The Top Three Push-Up Mistakes

Push-ups are one of the best overall drills for the human frame: upper body strength-endurance, core endurance, spinal stability all in one drill.

And the push-up looks simple.

Just get down hands on the ground, straighten your body and away you go. Right?

Not quite.

Done improperly, you increase the risk of injury to the shoulder, neck, and low back, and get less value out of
the drill.

The Top Three Push-Up Mistakes

Hand Position- Hands high and wide = mistake

A lot of people place their hands high and wide forming a “T”

This reduces the workload on the triceps and pectoralis muscles but uses the passive restraint tissues (joint
capsule, ligaments) of the shoulder to create stability instead of the muscle system.

The upper arm (humerus) is actually in what’s referred to as an “impingement” position. The very small
amount of space that provides clearance in the shoulder for the rotator cuff tendons is reduced by the angle
of the humerus. So, it feels easier to do a push-up in this position, but the risk to your shoulder is greater.
Depth- Arms past the mid-line of the trunk = mistake

A lot of trainers and coaches will tell you that the best push-up is one where the chest hits the ground.

Not true.

When the chest hits the ground, your upper arm (humerus) is positioned behind the trunk or in an extended
position. This places a lot of load on the front of the shoulder and is often a cause of anterior shoulder pain.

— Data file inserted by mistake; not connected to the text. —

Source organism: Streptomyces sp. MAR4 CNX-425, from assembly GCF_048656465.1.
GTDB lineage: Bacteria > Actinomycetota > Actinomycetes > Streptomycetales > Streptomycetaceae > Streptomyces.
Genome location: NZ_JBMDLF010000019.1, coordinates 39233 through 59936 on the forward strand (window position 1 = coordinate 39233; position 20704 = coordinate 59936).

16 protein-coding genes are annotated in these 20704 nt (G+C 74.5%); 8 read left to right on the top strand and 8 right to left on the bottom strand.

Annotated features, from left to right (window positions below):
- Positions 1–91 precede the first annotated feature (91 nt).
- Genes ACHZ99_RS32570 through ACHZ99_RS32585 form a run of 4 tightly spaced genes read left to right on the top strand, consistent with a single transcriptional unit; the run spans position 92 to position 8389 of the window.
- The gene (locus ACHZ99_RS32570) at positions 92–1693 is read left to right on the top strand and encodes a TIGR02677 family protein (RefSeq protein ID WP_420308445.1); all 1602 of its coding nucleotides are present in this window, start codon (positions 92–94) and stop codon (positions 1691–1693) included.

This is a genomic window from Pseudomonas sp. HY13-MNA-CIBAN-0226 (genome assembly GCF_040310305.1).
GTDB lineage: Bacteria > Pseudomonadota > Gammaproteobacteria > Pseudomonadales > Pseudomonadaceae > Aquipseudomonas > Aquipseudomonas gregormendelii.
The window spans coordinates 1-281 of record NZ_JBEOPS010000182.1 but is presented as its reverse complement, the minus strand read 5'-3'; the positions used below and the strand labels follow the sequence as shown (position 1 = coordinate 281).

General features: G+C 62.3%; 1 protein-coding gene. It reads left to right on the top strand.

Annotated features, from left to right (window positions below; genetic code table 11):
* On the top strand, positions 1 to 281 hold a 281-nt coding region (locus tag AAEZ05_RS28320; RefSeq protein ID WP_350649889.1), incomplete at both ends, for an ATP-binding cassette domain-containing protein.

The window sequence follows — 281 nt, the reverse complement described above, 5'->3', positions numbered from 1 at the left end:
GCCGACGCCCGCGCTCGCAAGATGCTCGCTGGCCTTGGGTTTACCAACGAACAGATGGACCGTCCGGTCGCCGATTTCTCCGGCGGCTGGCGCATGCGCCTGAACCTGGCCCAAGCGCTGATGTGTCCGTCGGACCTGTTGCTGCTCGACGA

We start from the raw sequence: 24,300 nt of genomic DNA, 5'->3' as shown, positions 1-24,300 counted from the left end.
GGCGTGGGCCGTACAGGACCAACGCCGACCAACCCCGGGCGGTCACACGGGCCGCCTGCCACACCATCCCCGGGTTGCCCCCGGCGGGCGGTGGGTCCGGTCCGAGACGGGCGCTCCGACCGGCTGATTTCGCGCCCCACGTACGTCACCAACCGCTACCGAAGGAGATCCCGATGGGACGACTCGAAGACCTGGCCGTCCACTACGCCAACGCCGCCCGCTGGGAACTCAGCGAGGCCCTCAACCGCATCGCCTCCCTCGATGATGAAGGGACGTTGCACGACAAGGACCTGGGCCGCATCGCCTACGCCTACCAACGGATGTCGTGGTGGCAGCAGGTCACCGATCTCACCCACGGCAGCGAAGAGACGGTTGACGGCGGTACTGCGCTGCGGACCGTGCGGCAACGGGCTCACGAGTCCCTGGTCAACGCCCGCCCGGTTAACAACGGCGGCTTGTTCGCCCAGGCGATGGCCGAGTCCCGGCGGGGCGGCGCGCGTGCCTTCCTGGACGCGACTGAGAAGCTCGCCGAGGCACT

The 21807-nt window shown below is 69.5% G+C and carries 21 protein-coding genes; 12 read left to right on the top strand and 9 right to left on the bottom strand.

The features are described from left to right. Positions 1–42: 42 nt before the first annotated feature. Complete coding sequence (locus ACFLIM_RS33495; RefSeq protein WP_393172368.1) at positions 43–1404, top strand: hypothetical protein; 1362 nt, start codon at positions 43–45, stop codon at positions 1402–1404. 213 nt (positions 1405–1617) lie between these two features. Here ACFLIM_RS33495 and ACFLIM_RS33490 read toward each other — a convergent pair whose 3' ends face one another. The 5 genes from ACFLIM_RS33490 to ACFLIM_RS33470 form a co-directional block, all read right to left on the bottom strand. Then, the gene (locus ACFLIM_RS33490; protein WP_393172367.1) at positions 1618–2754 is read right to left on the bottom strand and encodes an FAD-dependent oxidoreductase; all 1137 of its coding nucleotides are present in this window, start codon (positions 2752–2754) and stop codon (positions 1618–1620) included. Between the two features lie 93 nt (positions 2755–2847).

The argument for taking your chest to the floor is to stress all of the muscle fibers, so you get maximal
muscle contraction and development. I understand that but what you’re doing is sacrificing safety for vanity.
You’ll get plenty of muscle work by stopping the motion when the arm is lined up with the middle of the trunk
(so the upper arm will be parallel to the ground). And you lower the risk of injury substantially.

The other problem with taking the chest to the floor is that the arm is fixed. It can’t rotate in and out like it
does when you throw a punch. 80 again, as the arm moves past the trunk, the shoulder will move into more
of an impingement position (this is much more the case when the hands are flat on the floor than in the image
with the hands on handles, but I still would stop the motion at the trunk midline).

Going too low isn’t the only issue with depth. It’s pretty easy to crank out a hundred push-ups if you move
about three inches. Yes, lower risk of injury but you’re kidding yourself into thinking you’re stronger than you
are.

Sagging- The spine and head sagging out of alignment = mistake

When you’re not strong enough to manage the push-up, your spine and head will sag toward the ground. This
increases stress in the spine and even into the shoulders. 80, if you find yourself dropping, it means the drill
is too hard.

And guys seem to have an enormous amount of trouble feeling okay about doing push-ups on their knees.
I’ve heard things like, “I’m not doing girlie push-ups!” Please. Get over yourself. It’s a push-up with less load.
That’s it. If it makes you feel better, strap a performance band around your chest, anchor it high in the door
and let the band help you by reducing the load. Same thing. Easier on your ego, though.

Avoid making these three common mistakes for the push-up and reduce your risk of injury while getting the
most out of a great drill.

My core health philosophy is simple: life is movement. When you can’t move freely or in a way you need or
want to, suddenly your life seems a lot smaller. 80, l promote movement through the fundamentals first:
know your abilities and weaknesses, work on the weakness, build your stability, balance, and endurance, then
your strength, then power, then stamina.
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